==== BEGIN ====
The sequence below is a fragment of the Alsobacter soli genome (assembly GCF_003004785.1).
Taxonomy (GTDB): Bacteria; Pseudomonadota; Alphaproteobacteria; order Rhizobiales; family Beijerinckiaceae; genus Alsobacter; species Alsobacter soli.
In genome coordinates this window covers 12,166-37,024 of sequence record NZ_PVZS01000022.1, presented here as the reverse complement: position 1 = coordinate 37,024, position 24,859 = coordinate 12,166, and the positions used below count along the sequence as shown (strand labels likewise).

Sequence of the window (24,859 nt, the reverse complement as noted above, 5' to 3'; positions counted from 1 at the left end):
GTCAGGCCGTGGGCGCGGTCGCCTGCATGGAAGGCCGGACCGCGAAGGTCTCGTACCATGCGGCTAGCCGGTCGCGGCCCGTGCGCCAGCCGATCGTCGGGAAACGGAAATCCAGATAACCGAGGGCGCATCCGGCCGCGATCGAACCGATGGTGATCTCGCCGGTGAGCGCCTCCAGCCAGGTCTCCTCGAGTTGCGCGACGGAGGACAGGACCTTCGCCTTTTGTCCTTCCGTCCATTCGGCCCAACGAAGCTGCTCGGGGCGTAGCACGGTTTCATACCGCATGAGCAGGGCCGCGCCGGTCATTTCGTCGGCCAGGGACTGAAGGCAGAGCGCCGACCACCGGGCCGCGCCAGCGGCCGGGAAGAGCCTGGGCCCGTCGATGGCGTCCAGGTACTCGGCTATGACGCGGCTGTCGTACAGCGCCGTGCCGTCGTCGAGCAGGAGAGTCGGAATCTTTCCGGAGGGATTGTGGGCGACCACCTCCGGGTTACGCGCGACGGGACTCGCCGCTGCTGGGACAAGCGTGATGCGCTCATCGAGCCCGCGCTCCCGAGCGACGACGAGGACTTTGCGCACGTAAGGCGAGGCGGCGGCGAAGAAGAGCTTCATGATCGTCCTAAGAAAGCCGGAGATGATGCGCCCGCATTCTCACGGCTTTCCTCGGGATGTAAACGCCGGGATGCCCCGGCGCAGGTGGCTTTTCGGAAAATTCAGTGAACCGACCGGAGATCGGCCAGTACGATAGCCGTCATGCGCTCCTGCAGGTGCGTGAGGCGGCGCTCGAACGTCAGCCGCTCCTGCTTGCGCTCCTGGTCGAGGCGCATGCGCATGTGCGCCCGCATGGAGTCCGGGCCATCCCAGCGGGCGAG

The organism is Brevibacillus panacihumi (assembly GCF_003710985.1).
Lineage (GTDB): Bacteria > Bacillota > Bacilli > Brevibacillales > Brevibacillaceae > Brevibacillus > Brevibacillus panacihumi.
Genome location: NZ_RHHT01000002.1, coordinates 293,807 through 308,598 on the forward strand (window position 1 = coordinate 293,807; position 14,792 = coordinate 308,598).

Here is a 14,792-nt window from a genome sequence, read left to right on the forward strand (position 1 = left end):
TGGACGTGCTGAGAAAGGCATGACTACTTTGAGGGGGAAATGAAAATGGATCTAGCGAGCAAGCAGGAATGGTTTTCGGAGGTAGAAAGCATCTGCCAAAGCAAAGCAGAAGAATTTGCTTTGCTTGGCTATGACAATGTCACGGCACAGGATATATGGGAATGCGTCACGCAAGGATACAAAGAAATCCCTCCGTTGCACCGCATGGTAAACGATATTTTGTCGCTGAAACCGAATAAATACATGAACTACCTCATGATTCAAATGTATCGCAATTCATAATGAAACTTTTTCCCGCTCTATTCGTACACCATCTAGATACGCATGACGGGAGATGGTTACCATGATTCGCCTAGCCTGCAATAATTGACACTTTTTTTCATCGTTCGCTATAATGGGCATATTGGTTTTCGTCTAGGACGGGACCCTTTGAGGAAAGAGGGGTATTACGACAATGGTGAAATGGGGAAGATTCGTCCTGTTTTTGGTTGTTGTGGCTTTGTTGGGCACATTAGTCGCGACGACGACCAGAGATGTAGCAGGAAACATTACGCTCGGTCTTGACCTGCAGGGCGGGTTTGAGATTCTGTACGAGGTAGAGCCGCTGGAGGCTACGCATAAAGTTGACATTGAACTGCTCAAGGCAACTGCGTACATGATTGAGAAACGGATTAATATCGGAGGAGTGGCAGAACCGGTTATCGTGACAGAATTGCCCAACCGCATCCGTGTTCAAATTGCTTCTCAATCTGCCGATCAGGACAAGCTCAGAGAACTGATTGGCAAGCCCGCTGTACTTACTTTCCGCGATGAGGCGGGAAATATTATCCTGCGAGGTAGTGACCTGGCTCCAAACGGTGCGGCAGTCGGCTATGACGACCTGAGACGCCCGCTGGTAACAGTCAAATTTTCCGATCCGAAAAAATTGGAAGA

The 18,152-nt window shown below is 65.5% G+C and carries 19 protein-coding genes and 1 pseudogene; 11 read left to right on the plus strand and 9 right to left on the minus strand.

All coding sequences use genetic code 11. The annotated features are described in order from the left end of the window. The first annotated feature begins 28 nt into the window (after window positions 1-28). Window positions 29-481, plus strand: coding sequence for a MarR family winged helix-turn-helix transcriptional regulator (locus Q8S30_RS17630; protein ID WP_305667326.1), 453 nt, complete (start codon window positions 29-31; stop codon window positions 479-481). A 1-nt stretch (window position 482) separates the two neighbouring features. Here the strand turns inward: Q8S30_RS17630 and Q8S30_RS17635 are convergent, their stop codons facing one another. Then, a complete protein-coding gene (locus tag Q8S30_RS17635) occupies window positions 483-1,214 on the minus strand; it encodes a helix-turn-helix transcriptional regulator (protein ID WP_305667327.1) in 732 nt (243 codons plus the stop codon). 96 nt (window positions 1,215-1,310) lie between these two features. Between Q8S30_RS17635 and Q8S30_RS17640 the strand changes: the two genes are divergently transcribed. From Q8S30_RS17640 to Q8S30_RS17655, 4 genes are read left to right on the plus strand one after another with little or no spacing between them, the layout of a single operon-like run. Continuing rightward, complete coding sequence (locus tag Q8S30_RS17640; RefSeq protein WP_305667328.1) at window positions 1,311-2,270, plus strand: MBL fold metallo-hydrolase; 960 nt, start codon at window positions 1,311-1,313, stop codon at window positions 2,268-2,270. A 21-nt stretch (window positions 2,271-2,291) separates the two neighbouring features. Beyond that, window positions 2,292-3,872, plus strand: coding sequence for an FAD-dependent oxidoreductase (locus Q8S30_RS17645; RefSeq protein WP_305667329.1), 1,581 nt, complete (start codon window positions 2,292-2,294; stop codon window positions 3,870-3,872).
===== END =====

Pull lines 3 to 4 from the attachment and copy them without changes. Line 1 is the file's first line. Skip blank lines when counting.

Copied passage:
In genome coordinates this window covers 12,166-37,024 of sequence record NZ_PVZS01000022.1, presented here as the reverse complement: position 1 = coordinate 37,024, position 24,859 = coordinate 12,166, and the positions used below count along the sequence as shown (strand labels likewise).

Sequence of the window (24,859 nt, the reverse complement as noted above, 5' to 3'; positions counted from 1 at the left end):